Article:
> hash, will continue to do so until it gets to the end.
    >
    > You could make this even more explicit by eliminating the 'terminate'
    > variable:
    >
    > tester =3D Thread.new {
    > =A0 while myHash
    > =A0 =A0 myHash.each ...
    > =A0 end
    >
    > }
    >
    > ...
    > myHash =3D nil
    > tester.join
    >
    > But is there a particular reason to do this using threads? It would be
    > simpler like this:
    >
    > while Time.now < time_to_finish
    > =A0 myHash =3D MyClass.generate_list_of_objects
    > =A0 myHash.each do |key,value|
    > =A0 =A0 value.test
    > =A0 end
    > end
    >
    > Note that MRI won't give you thread concurrency across multiple cores,
    > although JRuby does.
    > --
    > Posted viahttp://www.ruby-forum.com/.
     
    Nathan, Apr 7, 2010
    #3
  4. On Wed, 7 Apr 2010, Nathan wrote:

    > Thanks for the clarification... My application is network based, and
    > some operations take several seconds. generate_list_of_objects takes
    > anything between 2 and 15 seconds, so I wouldn't like to have my whole
    > program on hold while that's happening. Each test process takes a few
    > seconds too, so if the object is no longer on the list, it isn't a
    > particularly bad thing if test tries to run, but it'll take up a lot
    > of time unnecessarily.
    >
    > I'm trying to work out if there's another way of doing it then.
    > Perhaps I'll modify the test method so that it knows if the current
    > object is on the list, and only runs the test if it is.
    > Nathan


    Might a messaging queue work better? That way you don't have the
    concurrency issues, as well as the issues with changing a hash in the
    middle of iteration.

    Matt
     
    Matthew K. Williams, Apr 7, 2010
    #4
  5. Nathan

    Dan Drew Guest

    Depending on how memory efficient you want to be you could also try.

    1) Memory hog method... this will have potentially two copies of your =
    data at a given time

    Thread 1:
    lock_shared # using whatever mechanism you want such as a mutex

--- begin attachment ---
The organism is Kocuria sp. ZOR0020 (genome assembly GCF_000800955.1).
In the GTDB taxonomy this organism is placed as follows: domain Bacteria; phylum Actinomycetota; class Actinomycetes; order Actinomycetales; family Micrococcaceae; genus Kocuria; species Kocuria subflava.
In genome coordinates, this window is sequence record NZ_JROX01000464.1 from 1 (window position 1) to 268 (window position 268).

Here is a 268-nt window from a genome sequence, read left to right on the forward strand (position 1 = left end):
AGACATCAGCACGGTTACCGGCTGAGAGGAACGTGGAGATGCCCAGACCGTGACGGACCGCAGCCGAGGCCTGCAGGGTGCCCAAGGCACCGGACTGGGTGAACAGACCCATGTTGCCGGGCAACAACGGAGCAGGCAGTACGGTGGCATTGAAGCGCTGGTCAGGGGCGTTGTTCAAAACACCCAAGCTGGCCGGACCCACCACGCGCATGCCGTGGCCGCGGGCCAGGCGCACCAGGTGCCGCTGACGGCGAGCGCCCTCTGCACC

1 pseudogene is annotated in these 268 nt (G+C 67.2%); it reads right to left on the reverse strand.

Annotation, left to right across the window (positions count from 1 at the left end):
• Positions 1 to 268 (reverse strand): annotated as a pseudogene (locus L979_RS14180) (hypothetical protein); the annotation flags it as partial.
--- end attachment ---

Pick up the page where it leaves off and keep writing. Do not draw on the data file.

testHash =3D sharedHash
    unlock_shared
    # iterate and test

    Thread 2
    newHash =3D generate_hash()
    lock_shared
    sharedHash =3D newHash
    unlock_shared

    2) Memory efficient but more contention

    Thread 1
    lock_shared
    test_keys =3D sharedHash.keys
    unlock_shared
    test_keys.each do |k|
    lock_shared
    v =3D sharedHash[k]
    unlock_shared
    test(v) if v
    end

    Thread 2
    # for each item as it's loaded from the network
    generate_index do |k,v| =20
    next if sharedHash[k] =3D=3D v # Optional to avoid unnecessary =
    contention
    lock_shared
    if v
    sharedHash[k] =3D v
    else
    sharedHash.delete(k)
    end
    unlock_shared
    end

    Dan


    From: Matthew K. Williams=20
    Sent: Wednesday, April 07, 2010 10:02 AM
    To: ruby-talk ML=20
    Subject: Re: modifying a Hash in one process when .each is running in =
    another


    On Wed, 7 Apr 2010, Nathan wrote:

    > Thanks for the clarification... My application is network based, and
    > some operations take several seconds. generate_list_of_objects takes
    > anything between 2 and 15 seconds, so I wouldn't like to have my whole
    > program on hold while that's happening. Each test process takes a few
    > seconds too, so if the object is no longer on the list, it isn't a
    > particularly bad thing if test tries to run, but it'll take up a lot
    > of time unnecessarily.
    >
    > I'm trying to work out if there's another way of doing it then.
    > Perhaps I'll modify the test method so that it knows if the current
    > object is on the list, and only runs the test if it is.
    > Nathan


    Might a messaging queue work better? That way you don't have the=20
    concurrency issues, as well as the issues with changing a hash in the=20
    middle of iteration.

    Matt
     
    Dan Drew, Apr 7, 2010
    #5
  6. Nathan Macinnes wrote:
    > Thanks for the clarification... My application is network based, and
    > some operations take several seconds. generate_list_of_objects takes